Garrett, A. (Ed.). (1989-200). Authors & artists for young adults (Vols. 1-35). Detroit: Gale Research. [REF 920 Aut]
Authors & Artists for Young Adults (AAYA) is similar to CANR, but is intended for middle and high school students only.
Pritchett, V. S. (Ed.). (2000). Critical survey of long fiction (2nd ed., Vols. 1-8). Pasadena, CA: Salem Press. [REF 809.3 Cri]
This source is a great starting point for research on Steinbeck and his novels. Within the eight-page entry are sections on Steinbeck’s literary acheivements, personal biography, analysis of Steinbeck as a writer, bibliographies of major works and further readings, and more detailed analysis of five of Steinbeck’s best known works. The text is academic, yet also imparts a “feel” for Steinbeck’s works and their treatment by critics and the public, both at the time of first publication and the present.
May, C. E. (Ed.). (2001). Critical survey of short fiction (2nd. ed. Vols. 1-7). Pasadena, CA: Salem Press. [REF 809.31 Cri]
Similar the Critical Survey of Long Fiction, this source provides information on Steinbeck’s life and writings, bibliographies, and detailed description and analysis on some of his short works.
Riley, C. (Ed.). (1974- 2005). Contemporary literary criticism. (Vols. 1-194). Detroit: Gale Research. [REF 809 Con]
The Contemporary Literary Criticism (CLC) series and other similar series are commonly used sources for literary criticism. These books compile up to date critical commentary from a variety of sources including scholarly journals, monographs, and book review periodicals. The series also has extensive biographical information, analysis of major works, and a bibliography for further research. Steinbeck is featured in eight volumes, and each volume highlighting Steinbeck has over 50 pages of literary criticism on his works, and criticism is each volume does not overlap. The author and title indexes cumulative for all the related series. It is arranged fairly well, but the bulk of text does require a medium level of synthesis from a user. Patrons should also refer to Gale’s other similar series (some of which are listed here) as the criticism in each series is not repeated in another series.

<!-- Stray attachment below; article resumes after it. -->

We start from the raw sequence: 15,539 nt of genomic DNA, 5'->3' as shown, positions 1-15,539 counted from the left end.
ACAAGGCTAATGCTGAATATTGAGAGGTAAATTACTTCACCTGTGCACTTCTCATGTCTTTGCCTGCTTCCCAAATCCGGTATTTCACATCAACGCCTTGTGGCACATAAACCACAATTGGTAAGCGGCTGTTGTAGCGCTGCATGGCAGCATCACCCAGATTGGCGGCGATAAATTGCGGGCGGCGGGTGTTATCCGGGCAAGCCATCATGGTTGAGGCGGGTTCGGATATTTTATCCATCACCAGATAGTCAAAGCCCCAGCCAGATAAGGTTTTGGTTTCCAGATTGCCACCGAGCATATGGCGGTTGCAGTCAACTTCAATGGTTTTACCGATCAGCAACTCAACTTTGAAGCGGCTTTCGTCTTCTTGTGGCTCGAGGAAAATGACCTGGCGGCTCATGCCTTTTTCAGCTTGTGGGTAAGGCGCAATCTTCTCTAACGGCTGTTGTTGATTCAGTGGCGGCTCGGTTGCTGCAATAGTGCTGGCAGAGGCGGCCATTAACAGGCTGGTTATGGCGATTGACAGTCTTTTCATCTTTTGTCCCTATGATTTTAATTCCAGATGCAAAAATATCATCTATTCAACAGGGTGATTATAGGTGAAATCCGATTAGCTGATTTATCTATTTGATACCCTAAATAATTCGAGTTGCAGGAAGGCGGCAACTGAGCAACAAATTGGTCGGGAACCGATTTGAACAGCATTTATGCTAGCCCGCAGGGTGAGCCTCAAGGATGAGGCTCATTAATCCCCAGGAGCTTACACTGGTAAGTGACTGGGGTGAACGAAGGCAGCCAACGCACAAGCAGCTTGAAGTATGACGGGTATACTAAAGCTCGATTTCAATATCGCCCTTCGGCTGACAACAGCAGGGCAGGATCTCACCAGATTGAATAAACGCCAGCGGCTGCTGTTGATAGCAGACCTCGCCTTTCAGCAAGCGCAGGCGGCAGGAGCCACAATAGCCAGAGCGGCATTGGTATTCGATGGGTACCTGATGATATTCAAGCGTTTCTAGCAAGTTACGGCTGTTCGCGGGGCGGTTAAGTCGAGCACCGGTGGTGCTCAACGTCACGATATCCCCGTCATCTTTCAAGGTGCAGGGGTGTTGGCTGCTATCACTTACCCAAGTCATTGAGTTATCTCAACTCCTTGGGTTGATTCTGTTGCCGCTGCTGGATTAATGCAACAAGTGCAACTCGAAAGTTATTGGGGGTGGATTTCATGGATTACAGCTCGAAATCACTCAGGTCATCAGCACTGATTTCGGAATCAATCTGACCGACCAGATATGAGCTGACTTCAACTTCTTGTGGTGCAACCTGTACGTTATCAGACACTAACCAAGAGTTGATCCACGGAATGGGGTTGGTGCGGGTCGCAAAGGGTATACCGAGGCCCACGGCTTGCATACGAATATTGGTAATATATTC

Fitzgerald. S. (Ed.) (1988-2005). Short story criticism (Vols. 1-74). Detroit: Gale Reseacrch. [REF 808.83 Sho]
Short Story Criticism (SSC) is arranged like CLC. Steinbeck is highlighted in two volumes, and there is information and criticism on his major short stories as well as his lesser-known stories.
Magill, F. N. (Ed.). (1996). Masterplots: 1,801 plot stories and critical evaluations of the world's finest literature (Rev. 2nd ed., Vols.1-12). Pasadena, CA: Salem Press.
[REF 809 Mas]
This series has individual entries on many of Steinbeck’s novels, and lists vital information on each story such as principle characters with brief descriptions, type of plot, time of plot, locale, and first publication date (this information is also included within the various Masterplots II series below). Each entry also contains a synopsis, critical evaluation, and a selective bibliography. Entries are written by various scholars. The writing style is straight-forward, yet perceptive. Researchers should make sure to consult the other Masterplots sets if they at first cannot locate information on a specific work.
May, C. (Ed.). (2004). Masterplots II: Short stories series (Rev. ed., Vols. 1-8). Pasadena, CA: Salem Press. [REF 809 Mas]
This series contains individual entries on many of Steinbeck’s short stories lists vital information on each story including principle characters, type of plot, time of plot, locale, and first publication date. Each entry has a sections on plot, themes and meanings, and style and technique.
Magill, F. N. (Ed.). (1989). Masterplots II: Nonfiction series. Pasadena, CA.: Salem Press. [REF 809 Mas]
This set contains some of the only information available in the library on Sea of Cortez, co-authored by Steinbeck and Edward F. Ricketts. In addition to the standard information this entry contains sections on form and content, in-depth analysis of the book, critical context, and a short bibliography.
Available to cardholders through the library’s website.
Gale Research. (2009). Literature Resource Center. Retrieved April 22, 2009, from http://www.mymanatee.org/library/master.html
Literature Resource Center is a good way to access the various Gale reference sources that the library does not have.
EBSCOHost. (2009). MasterFILE Premier. Retrieved April 23, 2009, from http://www.mymanatee.org/library/master.html
MasterFILE Premier contains full text for over 1,700 periodicals and 500 reference books.